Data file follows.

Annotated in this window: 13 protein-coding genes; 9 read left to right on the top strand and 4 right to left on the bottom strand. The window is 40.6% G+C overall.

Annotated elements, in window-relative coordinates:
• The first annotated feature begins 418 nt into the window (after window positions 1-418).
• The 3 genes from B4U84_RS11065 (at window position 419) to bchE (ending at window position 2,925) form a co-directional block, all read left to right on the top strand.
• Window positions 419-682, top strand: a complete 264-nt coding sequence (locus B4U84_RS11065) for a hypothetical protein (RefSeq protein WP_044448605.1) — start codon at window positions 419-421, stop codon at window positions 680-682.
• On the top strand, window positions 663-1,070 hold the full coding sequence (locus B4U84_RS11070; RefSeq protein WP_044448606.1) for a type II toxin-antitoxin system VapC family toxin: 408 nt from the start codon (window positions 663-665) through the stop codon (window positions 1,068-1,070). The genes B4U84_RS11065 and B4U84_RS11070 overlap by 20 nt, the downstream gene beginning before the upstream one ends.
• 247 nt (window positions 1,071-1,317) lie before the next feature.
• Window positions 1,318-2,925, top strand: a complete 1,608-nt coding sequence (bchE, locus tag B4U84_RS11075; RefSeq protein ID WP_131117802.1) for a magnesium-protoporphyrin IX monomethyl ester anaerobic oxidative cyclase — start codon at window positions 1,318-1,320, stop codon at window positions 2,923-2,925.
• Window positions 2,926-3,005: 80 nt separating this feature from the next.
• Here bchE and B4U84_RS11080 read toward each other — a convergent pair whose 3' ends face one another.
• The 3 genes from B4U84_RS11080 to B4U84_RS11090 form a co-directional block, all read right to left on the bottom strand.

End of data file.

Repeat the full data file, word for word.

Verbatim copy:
Annotated in this window: 13 protein-coding genes; 9 read left to right on the top strand and 4 right to left on the bottom strand. The window is 40.6% G+C overall.

Annotated elements, in window-relative coordinates:
• The first annotated feature begins 418 nt into the window (after window positions 1-418).
• The 3 genes from B4U84_RS11065 (at window position 419) to bchE (ending at window position 2,925) form a co-directional block, all read left to right on the top strand.
• Window positions 419-682, top strand: a complete 264-nt coding sequence (locus B4U84_RS11065) for a hypothetical protein (RefSeq protein WP_044448605.1) — start codon at window positions 419-421, stop codon at window positions 680-682.
• On the top strand, window positions 663-1,070 hold the full coding sequence (locus B4U84_RS11070; RefSeq protein WP_044448606.1) for a type II toxin-antitoxin system VapC family toxin: 408 nt from the start codon (window positions 663-665) through the stop codon (window positions 1,068-1,070). The genes B4U84_RS11065 and B4U84_RS11070 overlap by 20 nt, the downstream gene beginning before the upstream one ends.
• 247 nt (window positions 1,071-1,317) lie before the next feature.
• Window positions 1,318-2,925, top strand: a complete 1,608-nt coding sequence (bchE, locus tag B4U84_RS11075; RefSeq protein ID WP_131117802.1) for a magnesium-protoporphyrin IX monomethyl ester anaerobic oxidative cyclase — start codon at window positions 1,318-1,320, stop codon at window positions 2,923-2,925.
• Window positions 2,926-3,005: 80 nt separating this feature from the next.
• Here bchE and B4U84_RS11080 read toward each other — a convergent pair whose 3' ends face one another.
• The 3 genes from B4U84_RS11080 to B4U84_RS11090 form a co-directional block, all read right to left on the bottom strand.